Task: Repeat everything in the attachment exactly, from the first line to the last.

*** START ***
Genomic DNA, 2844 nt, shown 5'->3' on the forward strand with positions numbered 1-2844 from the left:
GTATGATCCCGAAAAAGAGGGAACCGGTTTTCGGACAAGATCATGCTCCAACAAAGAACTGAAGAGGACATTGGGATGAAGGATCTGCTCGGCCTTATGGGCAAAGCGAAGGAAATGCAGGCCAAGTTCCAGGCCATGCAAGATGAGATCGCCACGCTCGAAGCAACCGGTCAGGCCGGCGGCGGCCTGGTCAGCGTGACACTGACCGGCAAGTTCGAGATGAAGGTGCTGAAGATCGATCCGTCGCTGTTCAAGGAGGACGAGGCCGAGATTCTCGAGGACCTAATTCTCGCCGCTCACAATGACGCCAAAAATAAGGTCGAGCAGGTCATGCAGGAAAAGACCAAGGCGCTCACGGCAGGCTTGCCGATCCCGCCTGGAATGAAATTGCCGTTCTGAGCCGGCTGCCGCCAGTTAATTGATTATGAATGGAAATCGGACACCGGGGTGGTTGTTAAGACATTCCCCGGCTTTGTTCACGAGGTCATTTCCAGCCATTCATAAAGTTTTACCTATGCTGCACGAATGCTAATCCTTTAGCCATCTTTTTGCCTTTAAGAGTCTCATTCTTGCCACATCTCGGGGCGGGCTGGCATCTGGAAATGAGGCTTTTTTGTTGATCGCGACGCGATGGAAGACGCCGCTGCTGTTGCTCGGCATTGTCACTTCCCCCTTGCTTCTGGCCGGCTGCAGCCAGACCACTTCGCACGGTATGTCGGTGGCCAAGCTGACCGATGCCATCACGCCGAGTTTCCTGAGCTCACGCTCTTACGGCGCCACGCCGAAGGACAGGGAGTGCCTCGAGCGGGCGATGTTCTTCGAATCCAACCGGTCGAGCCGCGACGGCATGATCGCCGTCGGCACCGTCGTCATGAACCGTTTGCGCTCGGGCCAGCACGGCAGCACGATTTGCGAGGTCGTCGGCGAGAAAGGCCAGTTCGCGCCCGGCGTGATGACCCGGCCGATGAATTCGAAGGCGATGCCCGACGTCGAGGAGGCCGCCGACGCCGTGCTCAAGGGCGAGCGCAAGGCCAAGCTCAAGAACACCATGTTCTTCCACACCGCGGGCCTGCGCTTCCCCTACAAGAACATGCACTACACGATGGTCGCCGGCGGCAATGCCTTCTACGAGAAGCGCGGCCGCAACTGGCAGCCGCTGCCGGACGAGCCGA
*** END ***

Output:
Genomic DNA, 2844 nt, shown 5'->3' on the forward strand with positions numbered 1-2844 from the left:
GTATGATCCCGAAAAAGAGGGAACCGGTTTTCGGACAAGATCATGCTCCAACAAAGAACTGAAGAGGACATTGGGATGAAGGATCTGCTCGGCCTTATGGGCAAAGCGAAGGAAATGCAGGCCAAGTTCCAGGCCATGCAAGATGAGATCGCCACGCTCGAAGCAACCGGTCAGGCCGGCGGCGGCCTGGTCAGCGTGACACTGACCGGCAAGTTCGAGATGAAGGTGCTGAAGATCGATCCGTCGCTGTTCAAGGAGGACGAGGCCGAGATTCTCGAGGACCTAATTCTCGCCGCTCACAATGACGCCAAAAATAAGGTCGAGCAGGTCATGCAGGAAAAGACCAAGGCGCTCACGGCAGGCTTGCCGATCCCGCCTGGAATGAAATTGCCGTTCTGAGCCGGCTGCCGCCAGTTAATTGATTATGAATGGAAATCGGACACCGGGGTGGTTGTTAAGACATTCCCCGGCTTTGTTCACGAGGTCATTTCCAGCCATTCATAAAGTTTTACCTATGCTGCACGAATGCTAATCCTTTAGCCATCTTTTTGCCTTTAAGAGTCTCATTCTTGCCACATCTCGGGGCGGGCTGGCATCTGGAAATGAGGCTTTTTTGTTGATCGCGACGCGATGGAAGACGCCGCTGCTGTTGCTCGGCATTGTCACTTCCCCCTTGCTTCTGGCCGGCTGCAGCCAGACCACTTCGCACGGTATGTCGGTGGCCAAGCTGACCGATGCCATCACGCCGAGTTTCCTGAGCTCACGCTCTTACGGCGCCACGCCGAAGGACAGGGAGTGCCTCGAGCGGGCGATGTTCTTCGAATCCAACCGGTCGAGCCGCGACGGCATGATCGCCGTCGGCACCGTCGTCATGAACCGTTTGCGCTCGGGCCAGCACGGCAGCACGATTTGCGAGGTCGTCGGCGAGAAAGGCCAGTTCGCGCCCGGCGTGATGACCCGGCCGATGAATTCGAAGGCGATGCCCGACGTCGAGGAGGCCGCCGACGCCGTGCTCAAGGGCGAGCGCAAGGCCAAGCTCAAGAACACCATGTTCTTCCACACCGCGGGCCTGCGCTTCCCCTACAAGAACATGCACTACACGATGGTCGCCGGCGGCAATGCCTTCTACGAGAAGCGCGGCCGCAACTGGCAGCCGCTGCCGGACGAGCCGA